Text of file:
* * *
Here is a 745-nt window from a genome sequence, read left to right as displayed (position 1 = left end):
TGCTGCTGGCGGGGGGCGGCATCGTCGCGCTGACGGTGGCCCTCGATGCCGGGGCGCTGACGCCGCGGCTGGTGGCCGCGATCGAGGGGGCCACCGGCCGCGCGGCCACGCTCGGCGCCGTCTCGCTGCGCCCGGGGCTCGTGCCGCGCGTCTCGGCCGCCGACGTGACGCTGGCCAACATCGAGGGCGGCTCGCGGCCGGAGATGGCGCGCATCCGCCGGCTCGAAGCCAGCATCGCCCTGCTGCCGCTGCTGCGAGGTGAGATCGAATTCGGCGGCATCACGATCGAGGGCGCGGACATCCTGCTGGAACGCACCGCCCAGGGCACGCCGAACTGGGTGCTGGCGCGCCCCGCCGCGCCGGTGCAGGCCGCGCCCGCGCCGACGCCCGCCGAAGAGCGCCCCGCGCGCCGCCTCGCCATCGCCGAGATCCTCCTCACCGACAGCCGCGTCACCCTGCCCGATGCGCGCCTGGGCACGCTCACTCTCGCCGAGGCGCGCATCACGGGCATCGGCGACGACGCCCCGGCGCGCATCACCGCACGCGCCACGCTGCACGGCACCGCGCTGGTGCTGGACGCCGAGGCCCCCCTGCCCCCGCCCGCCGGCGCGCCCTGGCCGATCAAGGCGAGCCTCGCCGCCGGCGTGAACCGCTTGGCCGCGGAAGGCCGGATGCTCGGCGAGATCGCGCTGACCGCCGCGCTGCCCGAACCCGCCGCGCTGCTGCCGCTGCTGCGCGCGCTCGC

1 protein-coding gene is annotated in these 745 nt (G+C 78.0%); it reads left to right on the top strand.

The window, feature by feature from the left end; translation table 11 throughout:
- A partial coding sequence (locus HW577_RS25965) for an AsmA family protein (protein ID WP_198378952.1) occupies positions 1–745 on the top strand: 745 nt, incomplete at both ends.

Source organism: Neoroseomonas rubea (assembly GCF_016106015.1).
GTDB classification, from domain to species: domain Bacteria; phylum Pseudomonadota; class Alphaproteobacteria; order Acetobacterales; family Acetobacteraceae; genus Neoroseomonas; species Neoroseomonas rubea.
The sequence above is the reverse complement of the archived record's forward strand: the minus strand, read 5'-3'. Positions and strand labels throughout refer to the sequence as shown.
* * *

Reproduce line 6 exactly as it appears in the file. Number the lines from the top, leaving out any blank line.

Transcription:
Source organism: Neoroseomonas rubea (assembly GCF_016106015.1).